A very short, 8,000-word essay is an easy read. King lays out series of common sense arguments that are hard to contest. We must end the unique, unnecessary gun violence facing the United States. King recognizes there's an unmistakable middle-ground much of this polarized nation is failing to reach. I still hope one day it can.
Determined and at times profane, the text confronts NRA members straight on: “In the wake of the Sandy Hook shootings,” King writes, “gun advocates have to ask themselves if their zeal to protect even the outer limits of gun ownership have anything to do with preserving the Second Amendment as a whole, or if it’s just a stubborn desire to hold onto what they have, and to hell with the collateral damage.”
The author's bitter recitation of the way school shootings are commonly reported in the news and the way politicians and lobbyists respond without, ultimately, disturbing the status quo ends with:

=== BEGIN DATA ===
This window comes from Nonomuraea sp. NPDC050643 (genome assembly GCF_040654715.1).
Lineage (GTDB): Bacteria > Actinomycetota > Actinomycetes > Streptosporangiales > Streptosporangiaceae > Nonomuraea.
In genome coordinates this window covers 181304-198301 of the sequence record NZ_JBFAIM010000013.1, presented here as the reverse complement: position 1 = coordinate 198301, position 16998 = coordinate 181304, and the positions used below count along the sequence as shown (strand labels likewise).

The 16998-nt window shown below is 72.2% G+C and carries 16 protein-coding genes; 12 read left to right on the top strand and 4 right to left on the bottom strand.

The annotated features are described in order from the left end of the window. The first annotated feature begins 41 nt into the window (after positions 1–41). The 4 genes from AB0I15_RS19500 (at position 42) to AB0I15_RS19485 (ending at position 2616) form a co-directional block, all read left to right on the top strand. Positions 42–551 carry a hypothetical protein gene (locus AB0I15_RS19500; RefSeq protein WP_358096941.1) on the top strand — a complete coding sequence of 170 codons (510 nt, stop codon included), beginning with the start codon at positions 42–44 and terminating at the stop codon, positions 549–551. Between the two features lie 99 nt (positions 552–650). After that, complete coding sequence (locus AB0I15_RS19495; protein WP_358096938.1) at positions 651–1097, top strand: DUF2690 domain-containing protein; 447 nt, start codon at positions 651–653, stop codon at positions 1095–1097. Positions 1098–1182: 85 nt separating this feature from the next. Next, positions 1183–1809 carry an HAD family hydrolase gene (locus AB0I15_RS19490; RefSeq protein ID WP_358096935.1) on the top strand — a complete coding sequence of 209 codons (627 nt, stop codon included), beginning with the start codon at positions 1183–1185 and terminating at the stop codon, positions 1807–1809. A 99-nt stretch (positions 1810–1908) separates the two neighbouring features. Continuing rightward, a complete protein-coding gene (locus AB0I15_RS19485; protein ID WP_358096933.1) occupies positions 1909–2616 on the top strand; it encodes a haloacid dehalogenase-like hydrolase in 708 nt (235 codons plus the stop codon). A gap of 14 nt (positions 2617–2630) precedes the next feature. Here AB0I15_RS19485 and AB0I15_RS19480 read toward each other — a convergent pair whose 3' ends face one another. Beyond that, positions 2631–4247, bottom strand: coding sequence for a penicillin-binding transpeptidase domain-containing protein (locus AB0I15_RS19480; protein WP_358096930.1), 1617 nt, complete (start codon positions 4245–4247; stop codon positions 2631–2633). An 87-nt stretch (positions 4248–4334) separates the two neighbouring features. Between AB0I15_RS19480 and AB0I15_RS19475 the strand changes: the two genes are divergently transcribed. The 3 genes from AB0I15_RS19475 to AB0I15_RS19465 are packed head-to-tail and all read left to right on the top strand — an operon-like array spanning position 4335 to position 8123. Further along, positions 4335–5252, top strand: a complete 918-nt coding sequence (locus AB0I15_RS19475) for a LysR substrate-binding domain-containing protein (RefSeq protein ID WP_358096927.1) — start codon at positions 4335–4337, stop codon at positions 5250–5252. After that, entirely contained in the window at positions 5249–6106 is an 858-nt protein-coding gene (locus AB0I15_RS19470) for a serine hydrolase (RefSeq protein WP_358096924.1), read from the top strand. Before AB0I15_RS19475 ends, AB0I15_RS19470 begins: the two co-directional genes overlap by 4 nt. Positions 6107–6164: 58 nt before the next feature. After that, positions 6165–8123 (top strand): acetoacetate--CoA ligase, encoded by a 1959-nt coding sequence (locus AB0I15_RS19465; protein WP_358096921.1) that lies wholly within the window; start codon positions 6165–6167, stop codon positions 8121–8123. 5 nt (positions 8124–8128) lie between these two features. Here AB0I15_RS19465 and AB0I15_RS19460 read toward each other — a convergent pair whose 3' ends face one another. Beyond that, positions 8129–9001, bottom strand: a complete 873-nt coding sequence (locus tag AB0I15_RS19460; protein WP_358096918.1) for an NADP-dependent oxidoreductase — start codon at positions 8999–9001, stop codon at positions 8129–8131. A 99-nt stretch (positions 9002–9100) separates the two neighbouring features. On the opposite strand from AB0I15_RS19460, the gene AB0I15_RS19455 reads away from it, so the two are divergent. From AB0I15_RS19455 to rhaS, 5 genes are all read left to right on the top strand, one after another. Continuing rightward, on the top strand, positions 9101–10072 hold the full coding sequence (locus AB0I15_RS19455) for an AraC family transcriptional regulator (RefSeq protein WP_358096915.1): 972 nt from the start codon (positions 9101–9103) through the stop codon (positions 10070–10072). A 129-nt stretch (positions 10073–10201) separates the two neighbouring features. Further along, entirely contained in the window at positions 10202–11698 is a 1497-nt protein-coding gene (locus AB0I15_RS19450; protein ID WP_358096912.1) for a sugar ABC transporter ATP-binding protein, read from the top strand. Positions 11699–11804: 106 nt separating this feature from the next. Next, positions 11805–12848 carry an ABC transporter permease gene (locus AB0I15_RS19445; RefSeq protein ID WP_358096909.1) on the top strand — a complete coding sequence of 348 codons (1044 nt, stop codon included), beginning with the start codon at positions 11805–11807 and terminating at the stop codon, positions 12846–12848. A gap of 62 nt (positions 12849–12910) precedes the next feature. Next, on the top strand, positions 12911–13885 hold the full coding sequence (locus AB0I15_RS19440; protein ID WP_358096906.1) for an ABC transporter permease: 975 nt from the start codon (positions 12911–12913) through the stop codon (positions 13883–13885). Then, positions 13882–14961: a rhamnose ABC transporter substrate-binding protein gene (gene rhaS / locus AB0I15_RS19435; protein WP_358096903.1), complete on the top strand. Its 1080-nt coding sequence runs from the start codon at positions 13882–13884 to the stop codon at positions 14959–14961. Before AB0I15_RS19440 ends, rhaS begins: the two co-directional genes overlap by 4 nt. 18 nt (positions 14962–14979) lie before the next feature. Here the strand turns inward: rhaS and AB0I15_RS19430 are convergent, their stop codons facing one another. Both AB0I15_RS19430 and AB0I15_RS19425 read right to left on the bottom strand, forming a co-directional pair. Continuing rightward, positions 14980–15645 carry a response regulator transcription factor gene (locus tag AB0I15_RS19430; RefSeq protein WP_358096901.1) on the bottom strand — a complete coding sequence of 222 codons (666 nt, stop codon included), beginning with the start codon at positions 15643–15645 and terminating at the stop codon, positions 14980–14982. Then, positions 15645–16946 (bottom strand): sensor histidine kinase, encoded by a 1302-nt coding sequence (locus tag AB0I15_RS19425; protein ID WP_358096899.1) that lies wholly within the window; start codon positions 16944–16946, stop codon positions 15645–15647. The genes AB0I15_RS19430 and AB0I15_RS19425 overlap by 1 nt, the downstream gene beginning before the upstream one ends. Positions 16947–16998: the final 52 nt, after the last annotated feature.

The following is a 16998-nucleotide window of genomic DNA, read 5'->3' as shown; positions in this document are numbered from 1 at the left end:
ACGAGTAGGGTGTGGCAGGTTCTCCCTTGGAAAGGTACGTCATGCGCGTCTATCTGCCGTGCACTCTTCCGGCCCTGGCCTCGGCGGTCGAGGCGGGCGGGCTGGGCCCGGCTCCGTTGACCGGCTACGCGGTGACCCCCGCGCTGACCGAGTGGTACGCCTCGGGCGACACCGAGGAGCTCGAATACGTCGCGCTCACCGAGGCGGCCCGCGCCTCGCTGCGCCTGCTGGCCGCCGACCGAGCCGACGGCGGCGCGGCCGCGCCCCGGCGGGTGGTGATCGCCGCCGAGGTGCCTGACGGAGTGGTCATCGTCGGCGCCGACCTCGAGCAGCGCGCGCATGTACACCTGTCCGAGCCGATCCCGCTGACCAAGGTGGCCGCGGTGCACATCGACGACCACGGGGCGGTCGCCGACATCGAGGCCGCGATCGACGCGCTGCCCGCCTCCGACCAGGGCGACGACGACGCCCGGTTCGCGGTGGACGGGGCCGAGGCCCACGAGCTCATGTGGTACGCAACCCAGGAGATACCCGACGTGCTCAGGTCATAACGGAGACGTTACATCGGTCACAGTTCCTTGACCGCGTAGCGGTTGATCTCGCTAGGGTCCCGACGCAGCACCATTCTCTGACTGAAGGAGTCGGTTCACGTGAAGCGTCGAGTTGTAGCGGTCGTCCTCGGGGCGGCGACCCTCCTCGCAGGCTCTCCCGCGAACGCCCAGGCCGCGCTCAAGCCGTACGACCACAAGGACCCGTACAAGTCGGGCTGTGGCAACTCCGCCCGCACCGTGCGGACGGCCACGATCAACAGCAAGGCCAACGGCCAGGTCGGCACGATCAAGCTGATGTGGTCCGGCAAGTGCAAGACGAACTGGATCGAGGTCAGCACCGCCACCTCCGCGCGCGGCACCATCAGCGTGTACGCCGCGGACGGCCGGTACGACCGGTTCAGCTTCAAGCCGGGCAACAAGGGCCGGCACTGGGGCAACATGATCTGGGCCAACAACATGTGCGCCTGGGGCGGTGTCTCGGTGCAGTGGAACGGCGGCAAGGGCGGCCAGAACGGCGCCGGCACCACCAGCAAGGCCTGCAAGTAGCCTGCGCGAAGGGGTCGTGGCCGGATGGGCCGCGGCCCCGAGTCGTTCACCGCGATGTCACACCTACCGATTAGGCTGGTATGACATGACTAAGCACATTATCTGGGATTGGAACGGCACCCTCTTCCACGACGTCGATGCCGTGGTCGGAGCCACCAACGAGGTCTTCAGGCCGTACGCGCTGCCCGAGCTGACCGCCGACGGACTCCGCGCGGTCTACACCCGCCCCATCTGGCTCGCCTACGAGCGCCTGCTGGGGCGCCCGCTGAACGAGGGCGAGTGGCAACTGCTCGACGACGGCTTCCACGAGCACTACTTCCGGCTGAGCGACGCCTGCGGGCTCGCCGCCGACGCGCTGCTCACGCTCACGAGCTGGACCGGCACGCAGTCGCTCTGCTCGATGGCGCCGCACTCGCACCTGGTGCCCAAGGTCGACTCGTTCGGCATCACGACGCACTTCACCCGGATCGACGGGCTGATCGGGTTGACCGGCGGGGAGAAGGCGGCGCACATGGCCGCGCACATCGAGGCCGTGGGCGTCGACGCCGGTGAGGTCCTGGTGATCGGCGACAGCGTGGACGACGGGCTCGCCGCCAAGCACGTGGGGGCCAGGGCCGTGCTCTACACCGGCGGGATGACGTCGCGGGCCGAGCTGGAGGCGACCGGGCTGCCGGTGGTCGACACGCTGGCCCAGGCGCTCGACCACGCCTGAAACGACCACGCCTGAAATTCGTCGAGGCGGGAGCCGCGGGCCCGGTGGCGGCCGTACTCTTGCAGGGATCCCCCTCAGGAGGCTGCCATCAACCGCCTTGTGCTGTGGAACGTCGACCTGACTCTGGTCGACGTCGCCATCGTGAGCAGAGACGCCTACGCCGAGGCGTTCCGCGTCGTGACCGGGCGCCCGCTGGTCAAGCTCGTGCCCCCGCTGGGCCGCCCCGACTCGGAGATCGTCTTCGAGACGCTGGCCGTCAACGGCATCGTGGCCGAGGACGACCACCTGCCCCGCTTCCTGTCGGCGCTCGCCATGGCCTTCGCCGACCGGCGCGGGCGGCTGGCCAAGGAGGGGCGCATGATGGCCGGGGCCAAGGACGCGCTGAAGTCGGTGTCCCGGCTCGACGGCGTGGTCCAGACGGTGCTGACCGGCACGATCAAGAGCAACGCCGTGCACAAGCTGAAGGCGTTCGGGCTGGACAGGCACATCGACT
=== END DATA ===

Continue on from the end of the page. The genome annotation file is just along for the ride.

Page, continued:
“21. Any bills to change existing gun laws, including those that make it possible for almost anyone in America to purchase a high-capacity assault weapon, quietly disappear into the legislative swamp.
“22. It happens again and the whole thing starts over.”
Stephen King concluded his essay published on January 25, 2013 and as accurate today as it was then, with what he calls “a trio of reasonable measures to curb gun violence”:
1. Comprehensive and universal background checks.
2. Ban the sale of clips and magazines containing more than ten rounds.
3. Ban the sale of assault weapons such as the Bushmaster and the AR-15.
Out of literally hundreds of links to articles discussing online the Stephen King's "GUNS", the one written by the author himself and published by Guardian is the second best thing to buying and reading the original .
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Follow Stephen King on Twitter where he tweeted yesterday following the latest shooting at Marjory Stoneman Douglas high school in Parkland, Florida